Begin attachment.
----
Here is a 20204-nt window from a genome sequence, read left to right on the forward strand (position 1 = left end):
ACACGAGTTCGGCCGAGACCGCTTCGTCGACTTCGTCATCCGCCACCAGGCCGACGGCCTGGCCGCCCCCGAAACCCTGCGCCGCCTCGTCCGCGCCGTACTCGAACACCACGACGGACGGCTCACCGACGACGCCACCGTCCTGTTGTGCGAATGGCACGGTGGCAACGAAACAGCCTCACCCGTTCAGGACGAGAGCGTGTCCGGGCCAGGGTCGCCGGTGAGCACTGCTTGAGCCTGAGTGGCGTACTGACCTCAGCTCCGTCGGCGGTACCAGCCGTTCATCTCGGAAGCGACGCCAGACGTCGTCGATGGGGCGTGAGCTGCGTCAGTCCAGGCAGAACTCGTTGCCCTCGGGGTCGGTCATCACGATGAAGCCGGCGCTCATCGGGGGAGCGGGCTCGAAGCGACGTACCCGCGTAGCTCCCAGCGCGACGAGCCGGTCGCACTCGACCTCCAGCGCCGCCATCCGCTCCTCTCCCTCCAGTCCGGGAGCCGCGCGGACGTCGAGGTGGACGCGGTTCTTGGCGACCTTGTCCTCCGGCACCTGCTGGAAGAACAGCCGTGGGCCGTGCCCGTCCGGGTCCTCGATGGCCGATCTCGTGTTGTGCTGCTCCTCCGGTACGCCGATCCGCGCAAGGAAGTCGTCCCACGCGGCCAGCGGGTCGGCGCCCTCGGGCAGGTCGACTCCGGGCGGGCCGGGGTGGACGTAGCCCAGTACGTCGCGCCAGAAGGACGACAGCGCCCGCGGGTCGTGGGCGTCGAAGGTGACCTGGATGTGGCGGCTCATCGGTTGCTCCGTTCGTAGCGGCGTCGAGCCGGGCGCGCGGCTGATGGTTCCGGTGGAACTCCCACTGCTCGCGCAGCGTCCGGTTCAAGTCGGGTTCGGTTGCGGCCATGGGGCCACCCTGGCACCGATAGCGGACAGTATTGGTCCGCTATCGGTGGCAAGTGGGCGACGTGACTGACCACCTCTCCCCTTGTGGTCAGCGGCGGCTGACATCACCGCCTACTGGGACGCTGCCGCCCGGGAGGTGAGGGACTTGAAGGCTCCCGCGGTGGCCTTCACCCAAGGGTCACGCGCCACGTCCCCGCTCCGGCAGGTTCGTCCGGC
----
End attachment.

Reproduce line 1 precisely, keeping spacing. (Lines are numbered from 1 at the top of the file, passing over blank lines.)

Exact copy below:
Here is a 20204-nt window from a genome sequence, read left to right on the forward strand (position 1 = left end):